If you attended LegalTech in April, you certainly noticed the great number of vendors offering “predictive coding,” typically as part of a “technology assisted review” process intended to reduce the time and cost required for document review.
What is predictive coding? In simplified terms, predictive coding is a technology-based workflow that allows a computer application to “read” and sort or organize electronic documents. In a typical workflow, human reviewers code a limited number of random documents, and the technology applies those decisions to a much larger document set based upon patterns of relevance. Human reviewers then spot check the coded documents, creating a feedback loop that improves results.
Predictive coding can be extremely useful and powerful in a discovery context by dramatically reducing the size of review sets. But the tools can be used in many other ways, and law departments would be wise to start considering them. It’s easy to imagine predictive coding engines being used to organize leases, identify key elements of contracts, monitor communications for regulatory compliance and much more.
In fact, some are starting to use predictive coding technology to analyze legal bills to reduce spend and support better decision making about legal strategy, selection of counsel and alternative fee arrangements. This makes a lot of sense.
In the mid-1990s, the Association of Corporate Counsel, the American Bar Association and PricewaterhouseCoopers created a unified electronic billing standard. The idea was to create a series of standard codes that law firms would apply to their bills in order to facilitate analysis of legal spend by corporate clients. These code sets became known as the Uniform Task-Based Management System (UTBMS).
In the mid-2000s, I co-founded and chaired a committee charged with updating the UTBMS. By then the limitations were obvious. Most law departments viewed it as a good starting point but wanted to track slightly different metrics; this caused them to create “custom codes,” which increased the complexity for law firms. Firms must support different rules for each client and also likely have different perceptions about where certain work fits into the code set. The result is not the standard data patterns that we all hoped for.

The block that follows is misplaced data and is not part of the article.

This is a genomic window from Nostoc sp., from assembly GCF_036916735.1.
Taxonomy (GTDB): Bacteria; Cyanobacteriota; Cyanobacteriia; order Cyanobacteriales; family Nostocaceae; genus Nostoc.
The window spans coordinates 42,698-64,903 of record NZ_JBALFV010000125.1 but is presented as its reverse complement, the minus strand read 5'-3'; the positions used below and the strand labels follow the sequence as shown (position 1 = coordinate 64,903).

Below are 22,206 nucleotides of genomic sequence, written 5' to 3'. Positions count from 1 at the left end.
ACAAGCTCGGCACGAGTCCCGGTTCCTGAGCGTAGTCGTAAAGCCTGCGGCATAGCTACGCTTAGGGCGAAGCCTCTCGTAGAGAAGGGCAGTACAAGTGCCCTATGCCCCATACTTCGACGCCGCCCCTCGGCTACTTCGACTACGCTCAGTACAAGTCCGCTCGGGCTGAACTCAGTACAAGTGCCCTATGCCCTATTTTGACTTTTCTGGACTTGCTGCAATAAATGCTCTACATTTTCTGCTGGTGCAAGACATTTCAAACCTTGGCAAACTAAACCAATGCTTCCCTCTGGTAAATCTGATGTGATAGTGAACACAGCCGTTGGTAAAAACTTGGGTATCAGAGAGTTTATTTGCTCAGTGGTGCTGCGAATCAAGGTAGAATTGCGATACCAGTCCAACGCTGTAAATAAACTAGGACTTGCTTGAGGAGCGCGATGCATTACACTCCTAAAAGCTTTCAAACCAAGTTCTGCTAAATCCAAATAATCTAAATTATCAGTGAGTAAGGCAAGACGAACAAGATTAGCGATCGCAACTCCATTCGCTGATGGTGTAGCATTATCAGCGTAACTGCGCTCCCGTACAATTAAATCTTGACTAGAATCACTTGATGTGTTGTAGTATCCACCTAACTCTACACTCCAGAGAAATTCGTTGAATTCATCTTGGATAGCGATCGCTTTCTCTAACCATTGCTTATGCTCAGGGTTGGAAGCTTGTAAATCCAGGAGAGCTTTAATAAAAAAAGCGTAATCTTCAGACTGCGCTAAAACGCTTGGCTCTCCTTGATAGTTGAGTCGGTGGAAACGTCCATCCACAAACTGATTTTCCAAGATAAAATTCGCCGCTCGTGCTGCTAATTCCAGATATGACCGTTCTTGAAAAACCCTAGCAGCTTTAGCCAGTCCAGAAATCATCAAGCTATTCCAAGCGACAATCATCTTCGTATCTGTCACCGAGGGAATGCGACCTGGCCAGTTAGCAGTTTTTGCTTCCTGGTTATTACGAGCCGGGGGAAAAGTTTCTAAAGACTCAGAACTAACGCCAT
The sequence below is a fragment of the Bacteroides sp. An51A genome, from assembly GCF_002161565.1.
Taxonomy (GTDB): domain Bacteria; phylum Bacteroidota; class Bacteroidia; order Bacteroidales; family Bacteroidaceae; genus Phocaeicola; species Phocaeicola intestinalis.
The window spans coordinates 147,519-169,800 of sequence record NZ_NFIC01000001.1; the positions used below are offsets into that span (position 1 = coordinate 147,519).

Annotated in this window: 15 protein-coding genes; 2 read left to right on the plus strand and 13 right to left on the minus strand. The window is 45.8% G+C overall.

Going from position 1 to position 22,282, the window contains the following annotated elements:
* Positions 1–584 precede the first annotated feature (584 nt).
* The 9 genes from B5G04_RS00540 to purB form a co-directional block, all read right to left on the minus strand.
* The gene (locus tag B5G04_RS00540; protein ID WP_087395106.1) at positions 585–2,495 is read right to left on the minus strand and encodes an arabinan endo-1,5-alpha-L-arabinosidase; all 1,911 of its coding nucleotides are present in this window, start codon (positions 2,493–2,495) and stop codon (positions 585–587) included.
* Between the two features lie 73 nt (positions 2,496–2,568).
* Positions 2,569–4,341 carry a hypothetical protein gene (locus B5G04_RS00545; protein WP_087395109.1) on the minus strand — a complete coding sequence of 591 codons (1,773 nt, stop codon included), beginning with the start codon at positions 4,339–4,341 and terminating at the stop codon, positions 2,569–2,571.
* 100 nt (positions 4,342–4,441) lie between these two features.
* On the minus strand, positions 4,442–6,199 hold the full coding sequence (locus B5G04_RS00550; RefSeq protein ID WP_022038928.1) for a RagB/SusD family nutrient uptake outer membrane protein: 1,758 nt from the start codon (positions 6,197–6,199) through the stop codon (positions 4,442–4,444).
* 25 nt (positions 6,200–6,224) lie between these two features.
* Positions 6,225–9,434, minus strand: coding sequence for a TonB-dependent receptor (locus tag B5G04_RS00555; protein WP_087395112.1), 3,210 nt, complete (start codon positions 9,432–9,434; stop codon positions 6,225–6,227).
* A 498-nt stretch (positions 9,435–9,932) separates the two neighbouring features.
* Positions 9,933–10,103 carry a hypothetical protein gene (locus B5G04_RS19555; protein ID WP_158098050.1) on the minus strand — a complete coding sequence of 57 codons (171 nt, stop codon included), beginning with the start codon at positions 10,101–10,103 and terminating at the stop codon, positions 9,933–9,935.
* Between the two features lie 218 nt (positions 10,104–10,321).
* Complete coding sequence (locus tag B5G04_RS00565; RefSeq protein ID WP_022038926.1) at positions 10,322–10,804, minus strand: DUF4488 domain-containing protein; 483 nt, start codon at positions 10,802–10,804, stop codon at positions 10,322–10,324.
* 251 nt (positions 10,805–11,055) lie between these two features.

This is where predictive coding can come in. Rather than counting on busy lawyers to properly apply codes to their billing entries, if they are descriptive about the work performed, then predictive coding tools can classify it after the fact.
“One obvious benefit to utilizing predictive coding to categorize legal activities is that the cost to get better information can be reduced through an automated, versus manual, categorization process,” explains Jack Walker, principal, Deloitte Transactions and Business Analytics LLP. “Also, the normal flow of work by the attorney is not disrupted, helping to reduce hard or soft dollar costs associated with change management. With better information, of course, comes the ability to make better strategic decisions, as well as insight to make cost-effective adjustments to improve information quality going forward.”
Such a process can provide law departments with better information to set better strategies and make better decisions.
“Law departments are better able to manage a holistic sourcing strategy by determining what tasks and matter types are better performed by internal versus outside resources,” said David Cambria, director of global operations of law, compliance and government affairs at Archer Daniels Midland Company. “They can also use the information to create meaningful alternative fee arrangements and ultimately to driving better outcomes and value to the corporations we work for.”
The bottom line is that the type of consistency delivered by predictive coding tools is imperative for law departments to achieve optimal performance.